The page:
Huawei is increasingly feeling the pain of the US trade bans. The annual figures show that the company lost billions of euros in turnover compared to 2019 in Europe and the US.
Sales increased only in their home country of China. The growth there also ensures that the overall turnover still rises by almost four percent to 115 billion euros. The increase is much less than in previous years.
Market researchers have previously calculated that the share that Huawei has in the global smartphone market has shrunk considerably. This was 40 percent lower in the fourth quarter of last year than in the same period in 2019. When the figures came out, it was already concluded that Huawei seems to have played out in Europe and the US.
Fear from US
The US has been targeting the Chinese tech company for a few years now. The Americans fear that the Chinese government will conduct wiretapping or sabotage operations through the concern. Hard evidence for this is lacking and the tech giant has always denied it will.
De Volkskrant reported earlier this week that Huawei has had unlimited access to data from millions of Telfort customers, a subsidiary of KPN. The AIVD has warned the telecom provider several times against Chinese espionage, according to the newspaper. Huawei did not want to respond to the newspaper.
The US campaign has also resulted in European countries being reluctant to use the manufacturer’s 5G network equipment. Some countries, such as the Netherlands, decided that only limited use may be made of it. The United Kingdom eventually proceeded to a total ban.
The US government imposed a trade ban against Huawei in May 2019, forcing Google to revoke the Android license. This is necessary to be able to use additional services from Google, such as Gmail, YouTube, but also download store Google Play. Without these services, the phones in the Western market are worth much less. The company has developed an alternative, but that is less attractive. As a result, far fewer telephones are sold.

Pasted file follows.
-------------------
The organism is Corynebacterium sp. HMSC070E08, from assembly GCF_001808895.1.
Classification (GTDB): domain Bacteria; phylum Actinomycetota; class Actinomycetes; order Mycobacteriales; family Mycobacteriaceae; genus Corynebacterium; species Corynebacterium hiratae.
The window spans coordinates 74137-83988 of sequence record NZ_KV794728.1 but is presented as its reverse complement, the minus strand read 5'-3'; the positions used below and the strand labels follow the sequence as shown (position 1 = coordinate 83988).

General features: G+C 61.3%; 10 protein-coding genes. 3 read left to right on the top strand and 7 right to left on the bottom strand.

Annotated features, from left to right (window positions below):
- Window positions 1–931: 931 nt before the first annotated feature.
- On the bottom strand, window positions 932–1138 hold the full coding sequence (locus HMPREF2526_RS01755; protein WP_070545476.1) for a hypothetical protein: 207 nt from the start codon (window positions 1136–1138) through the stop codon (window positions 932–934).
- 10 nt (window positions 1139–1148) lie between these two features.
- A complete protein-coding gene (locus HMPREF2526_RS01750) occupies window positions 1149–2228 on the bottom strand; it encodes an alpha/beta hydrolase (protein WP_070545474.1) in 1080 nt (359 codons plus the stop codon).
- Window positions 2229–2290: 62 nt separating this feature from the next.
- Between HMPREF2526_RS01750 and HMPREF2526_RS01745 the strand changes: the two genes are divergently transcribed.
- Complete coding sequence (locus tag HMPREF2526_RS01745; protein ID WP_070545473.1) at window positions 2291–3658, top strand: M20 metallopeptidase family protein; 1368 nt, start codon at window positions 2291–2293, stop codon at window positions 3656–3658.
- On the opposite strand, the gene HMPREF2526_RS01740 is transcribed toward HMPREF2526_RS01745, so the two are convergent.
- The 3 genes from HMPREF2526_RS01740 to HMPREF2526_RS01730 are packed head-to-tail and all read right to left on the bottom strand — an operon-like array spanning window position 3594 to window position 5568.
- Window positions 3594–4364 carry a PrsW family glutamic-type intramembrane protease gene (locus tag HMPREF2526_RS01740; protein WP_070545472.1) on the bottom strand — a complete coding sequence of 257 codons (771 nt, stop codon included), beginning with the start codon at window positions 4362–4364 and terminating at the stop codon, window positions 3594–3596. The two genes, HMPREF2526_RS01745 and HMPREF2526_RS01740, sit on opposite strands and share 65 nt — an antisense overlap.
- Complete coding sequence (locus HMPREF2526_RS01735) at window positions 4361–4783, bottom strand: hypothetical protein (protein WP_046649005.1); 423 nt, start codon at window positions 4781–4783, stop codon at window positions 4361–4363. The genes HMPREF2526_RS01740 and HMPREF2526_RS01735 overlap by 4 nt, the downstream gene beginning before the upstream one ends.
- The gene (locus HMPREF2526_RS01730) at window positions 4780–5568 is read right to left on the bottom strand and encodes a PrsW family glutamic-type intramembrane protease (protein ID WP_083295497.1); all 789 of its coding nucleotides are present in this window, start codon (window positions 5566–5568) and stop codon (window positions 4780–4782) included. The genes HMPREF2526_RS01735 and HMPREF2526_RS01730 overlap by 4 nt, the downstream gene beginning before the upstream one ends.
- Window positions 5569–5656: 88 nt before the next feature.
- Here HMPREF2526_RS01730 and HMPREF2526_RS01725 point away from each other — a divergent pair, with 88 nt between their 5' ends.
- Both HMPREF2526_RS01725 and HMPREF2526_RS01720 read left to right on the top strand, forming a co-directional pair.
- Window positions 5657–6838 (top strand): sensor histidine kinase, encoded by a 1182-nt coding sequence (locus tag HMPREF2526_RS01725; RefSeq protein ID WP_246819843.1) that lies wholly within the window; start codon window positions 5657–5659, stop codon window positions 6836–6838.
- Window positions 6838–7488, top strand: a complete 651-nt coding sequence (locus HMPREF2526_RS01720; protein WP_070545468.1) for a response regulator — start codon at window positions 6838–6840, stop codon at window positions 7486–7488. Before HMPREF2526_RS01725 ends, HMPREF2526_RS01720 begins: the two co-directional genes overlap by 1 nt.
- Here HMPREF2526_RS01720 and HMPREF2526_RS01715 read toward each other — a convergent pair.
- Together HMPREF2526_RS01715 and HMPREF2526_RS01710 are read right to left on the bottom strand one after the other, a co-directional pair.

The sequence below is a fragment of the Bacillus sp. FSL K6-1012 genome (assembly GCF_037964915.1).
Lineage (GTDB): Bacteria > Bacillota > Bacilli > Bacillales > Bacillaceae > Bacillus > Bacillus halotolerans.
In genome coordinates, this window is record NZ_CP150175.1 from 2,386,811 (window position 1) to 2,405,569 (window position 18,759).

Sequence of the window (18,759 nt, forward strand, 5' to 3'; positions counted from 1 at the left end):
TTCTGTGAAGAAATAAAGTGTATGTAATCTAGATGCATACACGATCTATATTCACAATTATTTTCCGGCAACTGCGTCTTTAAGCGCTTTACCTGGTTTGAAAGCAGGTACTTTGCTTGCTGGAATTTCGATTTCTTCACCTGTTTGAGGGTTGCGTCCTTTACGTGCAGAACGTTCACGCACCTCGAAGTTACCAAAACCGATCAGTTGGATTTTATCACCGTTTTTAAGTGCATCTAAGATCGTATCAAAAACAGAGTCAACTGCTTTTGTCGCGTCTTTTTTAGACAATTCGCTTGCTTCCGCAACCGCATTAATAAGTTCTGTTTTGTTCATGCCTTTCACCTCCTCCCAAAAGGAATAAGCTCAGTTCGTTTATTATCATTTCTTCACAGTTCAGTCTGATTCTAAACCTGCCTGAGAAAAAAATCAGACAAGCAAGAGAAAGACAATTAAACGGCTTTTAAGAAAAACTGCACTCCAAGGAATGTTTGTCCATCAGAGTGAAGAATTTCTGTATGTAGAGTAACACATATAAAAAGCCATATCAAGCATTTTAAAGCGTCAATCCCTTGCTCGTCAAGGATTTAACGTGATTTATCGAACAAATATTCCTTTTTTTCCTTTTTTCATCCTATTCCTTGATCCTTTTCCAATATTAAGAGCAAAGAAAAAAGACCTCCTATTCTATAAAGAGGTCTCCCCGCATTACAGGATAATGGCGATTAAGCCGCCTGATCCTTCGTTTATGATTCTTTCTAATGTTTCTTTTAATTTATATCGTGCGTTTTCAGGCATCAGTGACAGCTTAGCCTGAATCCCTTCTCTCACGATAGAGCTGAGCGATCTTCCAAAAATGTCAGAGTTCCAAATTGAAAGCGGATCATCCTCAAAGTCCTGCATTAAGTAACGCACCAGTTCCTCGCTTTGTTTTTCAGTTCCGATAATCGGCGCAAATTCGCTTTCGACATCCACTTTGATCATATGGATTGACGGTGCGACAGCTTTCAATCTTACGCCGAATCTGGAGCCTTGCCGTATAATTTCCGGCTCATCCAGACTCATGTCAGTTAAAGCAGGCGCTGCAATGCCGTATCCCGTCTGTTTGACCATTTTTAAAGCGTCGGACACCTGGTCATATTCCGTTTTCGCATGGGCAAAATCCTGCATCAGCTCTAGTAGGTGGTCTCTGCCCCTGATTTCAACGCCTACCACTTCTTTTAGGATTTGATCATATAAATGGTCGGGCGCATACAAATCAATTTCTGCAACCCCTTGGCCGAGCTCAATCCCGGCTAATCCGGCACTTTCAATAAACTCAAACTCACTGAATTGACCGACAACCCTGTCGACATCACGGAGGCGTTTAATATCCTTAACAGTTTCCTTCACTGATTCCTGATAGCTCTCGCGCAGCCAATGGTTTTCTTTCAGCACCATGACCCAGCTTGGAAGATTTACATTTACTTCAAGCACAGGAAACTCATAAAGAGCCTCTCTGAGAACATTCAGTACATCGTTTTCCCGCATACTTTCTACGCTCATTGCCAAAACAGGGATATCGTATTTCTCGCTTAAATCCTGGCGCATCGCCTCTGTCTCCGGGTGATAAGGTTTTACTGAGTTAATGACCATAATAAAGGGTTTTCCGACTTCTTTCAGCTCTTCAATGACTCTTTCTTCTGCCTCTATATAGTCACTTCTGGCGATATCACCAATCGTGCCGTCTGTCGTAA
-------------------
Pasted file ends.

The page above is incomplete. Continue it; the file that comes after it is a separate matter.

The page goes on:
In addition, the company was hit by a sanction that prohibits major chip manufacturers from supplying production to Huawei. These manufacturers use American software or hardware and must comply with the requirements of that government.
Stock up on chips
The company has anticipated this and has built up a stock. According to The Wall Street Journal, analysts expect the supply of chips for smartphones to run out sometime this year. It may take longer to run out of network equipment, because that sector is less dependent on large quantities of advanced chips.
“The parts restrictions for our phone sales have had a major impact and we don’t have a clear picture of how to supply parts for our smartphones yet,” said Huawei Deputy Chairman Ken Hu at the presentation of the annual results. He speaks of a very unfair situation for the company and emphasizes that it has caused a lot of damage.